Super Lawyers
William C. Altreuter

Wednesday, March 03, 2004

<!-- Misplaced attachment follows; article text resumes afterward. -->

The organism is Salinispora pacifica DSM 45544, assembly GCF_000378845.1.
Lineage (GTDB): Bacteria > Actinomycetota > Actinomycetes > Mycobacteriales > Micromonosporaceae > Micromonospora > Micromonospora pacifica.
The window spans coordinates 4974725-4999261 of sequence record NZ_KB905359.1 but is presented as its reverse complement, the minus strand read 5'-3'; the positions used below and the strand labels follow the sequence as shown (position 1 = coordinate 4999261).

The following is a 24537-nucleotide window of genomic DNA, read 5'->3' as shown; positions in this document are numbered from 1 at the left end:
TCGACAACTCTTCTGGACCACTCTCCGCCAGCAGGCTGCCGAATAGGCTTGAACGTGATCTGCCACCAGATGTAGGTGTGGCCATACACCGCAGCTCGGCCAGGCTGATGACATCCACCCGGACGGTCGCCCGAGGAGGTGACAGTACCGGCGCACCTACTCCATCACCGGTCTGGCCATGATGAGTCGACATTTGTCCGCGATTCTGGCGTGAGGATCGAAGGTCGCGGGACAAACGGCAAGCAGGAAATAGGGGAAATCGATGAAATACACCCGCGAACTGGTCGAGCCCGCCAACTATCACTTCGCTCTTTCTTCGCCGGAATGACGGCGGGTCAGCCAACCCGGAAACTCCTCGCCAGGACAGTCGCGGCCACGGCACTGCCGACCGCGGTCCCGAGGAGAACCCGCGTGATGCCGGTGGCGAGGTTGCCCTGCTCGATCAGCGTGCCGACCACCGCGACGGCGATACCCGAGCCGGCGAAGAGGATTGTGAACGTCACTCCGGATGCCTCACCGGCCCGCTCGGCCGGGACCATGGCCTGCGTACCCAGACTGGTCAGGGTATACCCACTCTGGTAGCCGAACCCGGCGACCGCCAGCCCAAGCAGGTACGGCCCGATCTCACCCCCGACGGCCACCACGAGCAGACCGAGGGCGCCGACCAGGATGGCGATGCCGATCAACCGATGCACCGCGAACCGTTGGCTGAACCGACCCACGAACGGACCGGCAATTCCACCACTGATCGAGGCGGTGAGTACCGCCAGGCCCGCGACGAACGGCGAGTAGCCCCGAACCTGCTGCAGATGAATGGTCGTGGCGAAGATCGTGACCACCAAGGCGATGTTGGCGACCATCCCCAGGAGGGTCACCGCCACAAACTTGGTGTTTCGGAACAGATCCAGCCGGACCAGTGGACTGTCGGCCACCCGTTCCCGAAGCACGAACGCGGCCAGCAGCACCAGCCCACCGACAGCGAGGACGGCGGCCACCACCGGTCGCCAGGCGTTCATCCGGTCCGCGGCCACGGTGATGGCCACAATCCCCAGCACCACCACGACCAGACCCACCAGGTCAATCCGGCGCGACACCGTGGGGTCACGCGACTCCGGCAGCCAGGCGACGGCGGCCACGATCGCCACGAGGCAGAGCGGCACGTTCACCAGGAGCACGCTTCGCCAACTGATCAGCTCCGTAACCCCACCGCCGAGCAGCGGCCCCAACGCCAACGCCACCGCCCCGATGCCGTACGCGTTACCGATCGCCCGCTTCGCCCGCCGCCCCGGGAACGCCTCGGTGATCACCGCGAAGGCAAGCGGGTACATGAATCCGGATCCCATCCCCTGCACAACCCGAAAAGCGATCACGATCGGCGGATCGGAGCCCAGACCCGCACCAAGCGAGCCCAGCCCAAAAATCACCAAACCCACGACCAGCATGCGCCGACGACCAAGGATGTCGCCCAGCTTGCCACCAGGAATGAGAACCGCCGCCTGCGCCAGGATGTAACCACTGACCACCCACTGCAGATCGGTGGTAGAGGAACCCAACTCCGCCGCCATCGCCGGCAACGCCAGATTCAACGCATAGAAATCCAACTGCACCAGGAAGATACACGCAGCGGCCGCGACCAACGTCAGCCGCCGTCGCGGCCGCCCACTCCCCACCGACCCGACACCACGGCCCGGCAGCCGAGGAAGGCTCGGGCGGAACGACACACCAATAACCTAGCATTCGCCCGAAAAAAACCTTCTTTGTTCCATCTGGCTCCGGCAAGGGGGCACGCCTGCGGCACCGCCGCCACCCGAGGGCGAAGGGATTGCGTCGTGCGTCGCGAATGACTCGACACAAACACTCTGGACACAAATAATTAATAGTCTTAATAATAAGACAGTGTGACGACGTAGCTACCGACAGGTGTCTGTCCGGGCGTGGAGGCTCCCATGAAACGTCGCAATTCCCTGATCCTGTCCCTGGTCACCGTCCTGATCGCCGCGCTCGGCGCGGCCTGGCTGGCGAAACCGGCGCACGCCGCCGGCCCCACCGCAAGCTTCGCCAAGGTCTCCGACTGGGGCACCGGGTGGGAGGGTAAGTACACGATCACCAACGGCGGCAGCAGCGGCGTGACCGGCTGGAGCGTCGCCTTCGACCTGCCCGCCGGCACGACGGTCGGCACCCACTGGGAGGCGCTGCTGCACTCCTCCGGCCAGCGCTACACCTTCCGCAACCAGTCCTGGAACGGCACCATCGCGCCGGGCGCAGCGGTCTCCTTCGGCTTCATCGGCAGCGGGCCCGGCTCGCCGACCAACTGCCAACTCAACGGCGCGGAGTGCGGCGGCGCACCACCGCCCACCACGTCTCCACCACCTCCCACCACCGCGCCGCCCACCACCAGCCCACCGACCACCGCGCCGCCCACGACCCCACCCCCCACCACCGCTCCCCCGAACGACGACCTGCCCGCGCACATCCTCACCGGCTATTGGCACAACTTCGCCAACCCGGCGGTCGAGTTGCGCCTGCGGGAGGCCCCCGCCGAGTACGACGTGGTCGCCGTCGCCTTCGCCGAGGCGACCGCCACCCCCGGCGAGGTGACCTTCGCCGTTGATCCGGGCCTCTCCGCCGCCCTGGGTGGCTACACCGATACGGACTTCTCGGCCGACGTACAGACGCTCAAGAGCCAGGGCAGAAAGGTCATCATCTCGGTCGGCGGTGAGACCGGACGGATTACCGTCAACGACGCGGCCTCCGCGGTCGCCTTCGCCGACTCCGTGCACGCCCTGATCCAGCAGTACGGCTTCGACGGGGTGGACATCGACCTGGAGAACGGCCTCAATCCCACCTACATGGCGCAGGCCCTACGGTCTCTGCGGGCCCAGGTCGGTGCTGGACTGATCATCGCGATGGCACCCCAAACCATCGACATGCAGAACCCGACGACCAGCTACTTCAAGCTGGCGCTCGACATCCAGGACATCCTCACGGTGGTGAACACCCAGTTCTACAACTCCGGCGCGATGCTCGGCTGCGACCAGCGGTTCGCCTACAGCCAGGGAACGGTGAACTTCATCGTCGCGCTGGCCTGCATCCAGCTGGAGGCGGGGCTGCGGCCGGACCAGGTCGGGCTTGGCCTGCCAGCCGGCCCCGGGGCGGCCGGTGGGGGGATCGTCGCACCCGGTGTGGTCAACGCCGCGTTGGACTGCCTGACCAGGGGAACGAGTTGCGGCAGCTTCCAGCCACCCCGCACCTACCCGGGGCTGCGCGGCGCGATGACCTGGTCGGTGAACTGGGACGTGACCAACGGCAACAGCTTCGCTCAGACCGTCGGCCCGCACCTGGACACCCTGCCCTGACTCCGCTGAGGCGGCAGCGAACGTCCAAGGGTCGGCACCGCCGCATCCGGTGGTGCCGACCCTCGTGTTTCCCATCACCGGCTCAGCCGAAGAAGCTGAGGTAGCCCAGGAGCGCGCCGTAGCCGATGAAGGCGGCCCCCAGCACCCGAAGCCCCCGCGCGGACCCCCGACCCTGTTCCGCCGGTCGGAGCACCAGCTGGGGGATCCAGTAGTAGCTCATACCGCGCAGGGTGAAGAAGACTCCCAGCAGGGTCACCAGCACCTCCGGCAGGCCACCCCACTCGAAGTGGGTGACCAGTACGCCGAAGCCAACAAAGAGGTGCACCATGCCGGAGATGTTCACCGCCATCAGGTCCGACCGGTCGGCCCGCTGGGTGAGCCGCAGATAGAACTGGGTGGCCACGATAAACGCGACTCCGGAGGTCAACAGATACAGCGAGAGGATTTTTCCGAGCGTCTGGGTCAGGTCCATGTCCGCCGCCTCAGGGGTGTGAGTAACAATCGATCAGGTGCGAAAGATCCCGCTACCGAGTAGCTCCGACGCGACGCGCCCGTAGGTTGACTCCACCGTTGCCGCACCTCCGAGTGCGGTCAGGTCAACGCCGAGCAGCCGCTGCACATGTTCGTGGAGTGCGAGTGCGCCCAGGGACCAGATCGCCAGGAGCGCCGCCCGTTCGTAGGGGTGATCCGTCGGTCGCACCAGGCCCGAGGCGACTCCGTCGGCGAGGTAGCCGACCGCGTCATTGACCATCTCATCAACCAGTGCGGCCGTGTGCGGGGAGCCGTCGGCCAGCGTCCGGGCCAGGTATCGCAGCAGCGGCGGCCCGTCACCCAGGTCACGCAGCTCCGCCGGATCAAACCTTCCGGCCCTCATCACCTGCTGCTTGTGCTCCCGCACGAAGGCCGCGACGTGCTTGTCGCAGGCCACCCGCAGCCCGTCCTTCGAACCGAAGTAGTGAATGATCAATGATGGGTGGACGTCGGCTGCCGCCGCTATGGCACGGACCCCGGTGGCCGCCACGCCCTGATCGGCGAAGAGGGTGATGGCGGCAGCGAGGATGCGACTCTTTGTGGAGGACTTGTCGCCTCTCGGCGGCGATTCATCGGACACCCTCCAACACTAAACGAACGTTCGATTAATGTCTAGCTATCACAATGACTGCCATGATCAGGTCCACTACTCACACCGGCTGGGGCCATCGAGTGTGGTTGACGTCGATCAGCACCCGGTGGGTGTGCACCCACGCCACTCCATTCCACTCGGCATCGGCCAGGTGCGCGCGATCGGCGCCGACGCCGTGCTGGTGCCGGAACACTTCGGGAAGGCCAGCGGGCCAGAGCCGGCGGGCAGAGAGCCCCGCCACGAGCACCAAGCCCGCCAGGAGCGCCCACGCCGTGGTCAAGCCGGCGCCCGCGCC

I just got back from court, where the judge who had taken on what promises to be a complicated, lengthy and thankless trial from another judge found that he was obliged to recuse himself. In the end he was stuck-- he has a direct financial interest in the outcome, due to his former partnership arrangement with an attorney who is involved in the matter. What was interesting to me was that he was obviously pained by the fact that this creates all kinds of headaches for the lawyers, the parties and the administrative system that runs our local courts. He couldn't have wanted the trial, but when it was clear that the judge who'd had it before him couldn't do it, he stepped up to the plate. He really wanted to be able to help out, and was upset that he couldn't. It is always a delicate thing, the question of recusal. There are lots of times when one feels that a judge ought to hand a matter off to someone who is better able to maintain objectivity, but one is frequently hesitant to raise the issue, for fear of pissing off the person who is already in a position to hurt you. Ironically, the judges you usually most wish would recuse themselves are seldom the ones that do so, and are usually the ones most likely to take umbrage-- and take it out one the requesting partyseldom see any problem. Certainly Justice Scalia fits this mold: he'll recuse himself over a trip to Croatia, , but duck hunting is apparently another matter. I'm sure that in his mind there is a complicated rule about overseas travel, or travel to Eastern Europe, or an exception when Labrador Retrievers are involved.

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